Oranda Goldfish Complete Care Guide

Sharing is caring!

Did you have a pet goldfish when you were a kid? Many of us did, but that fish was likely nowhere near as exotic or downright weird-looking as the oranda fancy goldfish. 

In this guide, we introduce you to the beautiful oranda and include top tips and advice on how to keep this peaceful fish happy and healthy in your home aquariums. 

Oranda goldfish background

Though its scientific name is Carassius auratus auratus, orandas are also occasionally called tigerheads, tiger goldfish, bubblehead goldfish, or big head goldfish. Globally, the oranda is one of the most popular types of goldfish you can buy.

Oranda goldfish are especially popular with hobbyists and breeders in Japan, where the fish are called Oranda Shishigashira. There’s also a prized calico morph called Azuma Nishiki. 

What does an oranda goldfish look like?

Orandas have the typical egg-shaped bodies of most fancy goldfish and have large, round matte or metallic scales.

Its fins are symmetrical pairs, and the caudal fin is long and divided, fanning out across the water when the fish is hanging stationary. That look gives the fish its common Chinese name: flower of the water.

The oranda goldfish has a large head that’s covered with a characteristic fleshy growth called a wen. The wen begins growing when the fish is around three to four months of age and continues developing until the oranda is between two and three years old. 

What color are oranda goldfish?

When choosing an oranda of your own, you’ve got a variety of colors to choose from. Pick a red, red and white, orange, blue, calico, or black oranda.

You can also find a popular color morph called the red-cap oranda. These beautiful goldfish are pearly white or silver with vivid scarlet heads that resemble caps.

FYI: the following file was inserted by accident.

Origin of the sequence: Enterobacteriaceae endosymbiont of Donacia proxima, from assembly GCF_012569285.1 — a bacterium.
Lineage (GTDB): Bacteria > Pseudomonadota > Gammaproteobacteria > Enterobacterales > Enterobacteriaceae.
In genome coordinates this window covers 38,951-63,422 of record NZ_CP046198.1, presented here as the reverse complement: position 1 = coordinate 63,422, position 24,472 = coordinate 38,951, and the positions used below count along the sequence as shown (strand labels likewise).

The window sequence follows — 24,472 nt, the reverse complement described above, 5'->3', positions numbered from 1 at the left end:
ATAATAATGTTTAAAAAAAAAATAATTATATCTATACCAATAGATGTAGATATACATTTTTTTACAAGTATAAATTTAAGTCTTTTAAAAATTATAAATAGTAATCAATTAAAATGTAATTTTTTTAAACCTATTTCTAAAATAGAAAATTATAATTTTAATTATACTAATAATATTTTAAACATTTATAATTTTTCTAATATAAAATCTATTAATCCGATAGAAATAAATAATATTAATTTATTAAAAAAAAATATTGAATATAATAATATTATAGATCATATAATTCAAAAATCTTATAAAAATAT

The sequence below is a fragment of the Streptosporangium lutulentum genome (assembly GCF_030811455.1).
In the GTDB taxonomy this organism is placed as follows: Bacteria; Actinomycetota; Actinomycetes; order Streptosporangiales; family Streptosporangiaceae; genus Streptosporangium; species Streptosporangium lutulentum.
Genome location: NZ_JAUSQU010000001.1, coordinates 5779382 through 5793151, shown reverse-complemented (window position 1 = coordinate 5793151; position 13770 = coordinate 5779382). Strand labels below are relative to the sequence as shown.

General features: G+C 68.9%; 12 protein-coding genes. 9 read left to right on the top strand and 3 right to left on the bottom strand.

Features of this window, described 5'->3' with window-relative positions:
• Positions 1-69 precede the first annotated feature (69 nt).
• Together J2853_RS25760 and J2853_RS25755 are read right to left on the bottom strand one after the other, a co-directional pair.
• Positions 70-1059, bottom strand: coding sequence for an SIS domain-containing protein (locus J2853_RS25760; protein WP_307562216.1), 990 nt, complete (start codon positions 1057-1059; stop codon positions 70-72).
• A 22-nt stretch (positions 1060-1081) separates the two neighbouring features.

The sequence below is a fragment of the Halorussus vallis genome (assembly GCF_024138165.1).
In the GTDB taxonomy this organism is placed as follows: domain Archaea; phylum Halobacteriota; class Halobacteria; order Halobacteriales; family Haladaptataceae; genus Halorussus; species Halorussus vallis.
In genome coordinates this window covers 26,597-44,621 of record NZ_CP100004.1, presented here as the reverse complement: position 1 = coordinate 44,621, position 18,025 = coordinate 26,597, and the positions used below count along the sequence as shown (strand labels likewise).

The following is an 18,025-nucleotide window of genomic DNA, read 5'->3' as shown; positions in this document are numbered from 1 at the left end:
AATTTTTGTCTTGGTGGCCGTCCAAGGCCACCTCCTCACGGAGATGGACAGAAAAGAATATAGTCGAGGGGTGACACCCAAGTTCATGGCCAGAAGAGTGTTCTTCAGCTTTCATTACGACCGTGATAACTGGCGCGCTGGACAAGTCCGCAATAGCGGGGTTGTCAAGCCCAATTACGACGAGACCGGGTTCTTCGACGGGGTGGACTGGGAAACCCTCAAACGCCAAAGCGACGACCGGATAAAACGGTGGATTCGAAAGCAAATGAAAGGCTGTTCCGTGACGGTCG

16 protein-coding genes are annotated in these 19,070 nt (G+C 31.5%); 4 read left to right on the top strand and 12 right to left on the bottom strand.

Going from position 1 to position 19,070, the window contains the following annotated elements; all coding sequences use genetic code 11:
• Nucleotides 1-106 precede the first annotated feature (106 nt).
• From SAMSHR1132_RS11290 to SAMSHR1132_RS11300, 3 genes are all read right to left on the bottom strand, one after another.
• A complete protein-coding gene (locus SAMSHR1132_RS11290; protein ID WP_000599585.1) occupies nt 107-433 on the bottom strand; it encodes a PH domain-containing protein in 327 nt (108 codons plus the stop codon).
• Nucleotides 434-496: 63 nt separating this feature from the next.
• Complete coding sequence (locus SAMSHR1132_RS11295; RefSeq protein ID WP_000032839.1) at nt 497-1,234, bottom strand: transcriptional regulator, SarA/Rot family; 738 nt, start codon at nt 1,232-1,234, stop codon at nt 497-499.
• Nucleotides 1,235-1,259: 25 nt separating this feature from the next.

What sex is my oranda goldfish?

It’s notoriously difficult to sex a goldfish, as males and females look remarkably similar, especially as juveniles. However, once the fish reach breeding age and are adults, it is possible to tell them apart.

When in breeding condition and carrying eggs, female orandas look even fatter when viewed from above. Male fish develop small white pimples called tubercles over their gill covers and head. 

Are oranda goldfish large fish?

When you buy a juvenile oranda at one of your local fish stores, the fish will be pretty small in size at just an inch or so long. But don’t be fooled; these fish grow quickly, and will reach around six or seven inches when mature. 

Some specimens, however, grow much bigger than that. Take the largest recorded oranda, Bruce, who reached an impressive 15 inches long! He was bred in Hong Kong at the TungHoi Aquarium and still holds the Guinness Record for the world’s biggest goldfish.

How long do oranda goldfish live?

The average goldfish lifespan is 10 to 15 years, and like most other types of goldfish, orandas can live that long or longer.

Are orandas a suitable fish for beginners?

Although all goldfish are pretty hardy creatures, the oranda can be quite challenging to keep. 

These fish have a very low tolerance for unstable and bad water conditions, and they prefer a warmer water temperature than flat-bodied goldfish. That means you may need to heat the tank, and you must be prepared to stay on top of maintenance and make more frequent water changes.

The oranda’s fleshy head growth, the wen, may also make caring for this variety of goldfish more difficult, as it’s susceptible to infection following an injury or debris or fungi build-up.